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3 Questions Every Marketing Piece Must Answer

Each week I come across countless examples of marketing and PR writing that are wonderful to read. The grammar is impeccable. The phrases are inventive. The words sing. But does that mean the resultant sales letter, web page, or press release will meet objectives? The answer, of course, is no.

Good writing alone is not enough to engage the hearts and minds (and, if required, the wallets) of customers, editors, and other readers. If that's all it took, a lot of struggling literary authors would be making a lot more money.

So how do you ensure that your marketing communications writing isn't just pretty prose? Here are three questions that will help keep you on strategy:

Ask: "What is the goal?"

Exactly what is it that you need your marketing piece to accomplish? Do you want your e-mail announcement to encourage HR managers to download an insightful white paper? Does your press release need to motivate trade editors to spread some ink about an exciting new adventure travel destination? Do you want your web page to be so compelling that it persuades skeptical real estate agents to click the "Buy Now" button for a new book on sales techniques?

Be as specific as you can.

It's amazing the amount of e-mails, web pages, ads, and even direct mail promotions I see every day that seem to have no clear raison d'etre ("reason for being"). Don't risk producing something that merely contributes to the clutter. Have a goal, and keep it front-and-center as you write. You might even want to sticky-note the goal to your computer (as I sometimes do.)

Ask: "What's in it for the reader?"

Perhaps the biggest mistake that marketing writers make is focusing too heavily on the product or service. This admonition may come as a surprise for some. "Hey, I'm supposed to be writing about the product or service!" You might be saying. "That's the subject of the piece, isn't it?"

Actually, no. The subject is the customer. Or, more specifically, the customer's problems, needs, and interests. That means your marketing piece must clearly answer the question every reader asks: "What's in it for me?"

If you focus purely on the product -- no matter how revolutionary or value-packed it may be -- you risk producing nothing more than a "brag and boast" document. And we all know what happens to those. ("Waste bin basketball," anyone?)

Ask: "What do I want the reader to do?"

Do you want readers to visit a web page and fill out a form? Do you want them to call a toll-free number and order your product? Perhaps you want buyers to remember your product, and associate positive feelings with it, so that the next time they have a need, your product will be top of mind?

Marketing writing in all its various forms -- direct mail, advertising, PR, online -- is essentially an exercise in persuasion. Whether it's an obvious "Call Now!", or conveyed strategically in the subtext, you must communicate what it is you want the reader to do. If you don't, your marketing writing will be like a cruise ship without a rudder. It may look good, but it's going nowhere.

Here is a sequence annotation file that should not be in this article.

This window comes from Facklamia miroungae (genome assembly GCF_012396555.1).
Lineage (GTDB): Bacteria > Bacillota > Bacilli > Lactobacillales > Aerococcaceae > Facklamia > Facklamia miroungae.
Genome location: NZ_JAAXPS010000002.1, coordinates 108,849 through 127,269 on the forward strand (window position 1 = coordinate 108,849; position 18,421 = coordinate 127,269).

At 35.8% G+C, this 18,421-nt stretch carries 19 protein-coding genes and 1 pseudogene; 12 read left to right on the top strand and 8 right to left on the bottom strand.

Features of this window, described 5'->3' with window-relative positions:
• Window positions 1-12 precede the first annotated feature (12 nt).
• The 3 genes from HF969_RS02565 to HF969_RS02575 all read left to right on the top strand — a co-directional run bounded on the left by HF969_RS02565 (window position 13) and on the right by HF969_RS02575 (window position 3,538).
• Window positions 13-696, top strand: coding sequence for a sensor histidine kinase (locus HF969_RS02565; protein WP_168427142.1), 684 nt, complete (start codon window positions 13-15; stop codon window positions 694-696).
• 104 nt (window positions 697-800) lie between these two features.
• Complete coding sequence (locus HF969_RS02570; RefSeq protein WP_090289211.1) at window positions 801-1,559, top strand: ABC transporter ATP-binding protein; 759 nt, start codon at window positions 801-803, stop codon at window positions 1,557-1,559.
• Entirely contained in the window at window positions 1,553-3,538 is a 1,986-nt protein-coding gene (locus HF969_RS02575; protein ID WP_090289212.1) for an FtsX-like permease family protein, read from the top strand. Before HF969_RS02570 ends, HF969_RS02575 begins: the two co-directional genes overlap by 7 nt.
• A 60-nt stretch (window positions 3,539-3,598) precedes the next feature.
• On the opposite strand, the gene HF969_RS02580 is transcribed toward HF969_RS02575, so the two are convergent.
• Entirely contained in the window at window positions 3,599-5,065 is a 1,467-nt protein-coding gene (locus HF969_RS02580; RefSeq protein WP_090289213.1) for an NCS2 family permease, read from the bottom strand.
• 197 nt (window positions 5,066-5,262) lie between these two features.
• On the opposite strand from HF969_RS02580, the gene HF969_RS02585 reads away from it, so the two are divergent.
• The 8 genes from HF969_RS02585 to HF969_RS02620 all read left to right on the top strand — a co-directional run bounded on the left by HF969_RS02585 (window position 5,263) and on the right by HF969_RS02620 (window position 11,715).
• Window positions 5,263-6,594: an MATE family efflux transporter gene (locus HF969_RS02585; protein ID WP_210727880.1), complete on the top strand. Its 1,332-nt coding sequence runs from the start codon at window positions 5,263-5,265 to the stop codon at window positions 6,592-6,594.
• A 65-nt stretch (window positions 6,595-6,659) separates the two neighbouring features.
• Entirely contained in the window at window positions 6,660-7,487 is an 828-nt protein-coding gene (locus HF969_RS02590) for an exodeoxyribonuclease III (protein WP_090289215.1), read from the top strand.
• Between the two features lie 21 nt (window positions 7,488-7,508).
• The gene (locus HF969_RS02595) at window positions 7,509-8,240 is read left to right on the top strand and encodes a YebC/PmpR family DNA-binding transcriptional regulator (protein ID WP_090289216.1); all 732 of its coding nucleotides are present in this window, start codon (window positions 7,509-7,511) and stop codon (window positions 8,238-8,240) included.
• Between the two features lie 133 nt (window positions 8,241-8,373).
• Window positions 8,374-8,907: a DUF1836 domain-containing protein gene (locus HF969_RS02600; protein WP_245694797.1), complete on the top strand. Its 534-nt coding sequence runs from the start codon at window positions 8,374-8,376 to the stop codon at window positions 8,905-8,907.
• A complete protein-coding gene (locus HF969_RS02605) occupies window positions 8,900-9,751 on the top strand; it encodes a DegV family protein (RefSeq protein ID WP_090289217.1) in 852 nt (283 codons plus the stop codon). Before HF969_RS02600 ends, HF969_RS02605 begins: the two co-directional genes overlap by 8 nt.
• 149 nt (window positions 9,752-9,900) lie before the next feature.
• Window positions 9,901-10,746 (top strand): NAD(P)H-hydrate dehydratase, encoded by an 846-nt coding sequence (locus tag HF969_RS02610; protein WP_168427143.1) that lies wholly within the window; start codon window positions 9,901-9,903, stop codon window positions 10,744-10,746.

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Steve Slaunwhite is a marketing consultant, award-winning copywriter, and author of The Everything Guide to Writing Copy. He works with professionals who need better results from their websites, e-mails, sales letters, ads, and other marketing communications. He is also the editor of www.ForCopywritersOnly.com. His professional home on the Web is www.SteveSlaunwhite.com. Click here to read more articles by Steve Slaunwhite.

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Comments from our users:

Saturday May 12th 2007, 9:28 AM
Comment by: MARK W.
perfect - never have i seen it put so well.thank you.it is so easy to fall in love with your product instead of getting your customers to fall in love with it. perhaps it is jealousy!

p.s: i tried to write a shorter comment but i didn't have time. :)
Saturday May 12th 2007, 11:26 PM
Comment by: Monica G.
For me, the tricky part is getting the client to see it that way. Sometimes they are so in love with their product or their company they forget about the customer who will be buying their product!
Saturday May 26th 2007, 7:01 PM
Comment by: LT.COL. DON V.
this re-emphasizes what has been forgotten for past 40
years : KEEP IT SIMPLE !!! RE-READ ; LET A 6TH GRADER READ
IT & THEN A 4TH GRADER ; AND , AFTER IT IS RE-WRITTEN ,
LET THE SAGE OF YOUR AREA READ IT .
NOTHING BEATS HAVING THE COMMON - SENSE GURU OF YOUR
OUT-SIDE EXPERIENCE LOOK OVER YOUR GOAL PLAN.
THE YOUTH WILL SURPRISE YOU THE MOST -- THEY CAN MAKE YOU A MILLION OR THEY WILL SAVE YOU A MILLION .
AND , THE BEST THING , IT WILL COST YOU A MILK SHAKE , OR A
MOVIE , OR A PIZZA --- YOU WILL LOVE THE PROCESS !!!
Friday June 1st 2007, 8:41 AM
Comment by: Arturo NY (KATONAH, NY)
Steve is so right. It seems simple. It is simple. But it isn't easy. His point # 2 is espcially important. I've come to call it the WIFFY (What's in it for you) and all too often the answer from a client will be
'the wonderfulness of my product' which is simply not good enough.
Good job Steve.
You get 5 stars from me.

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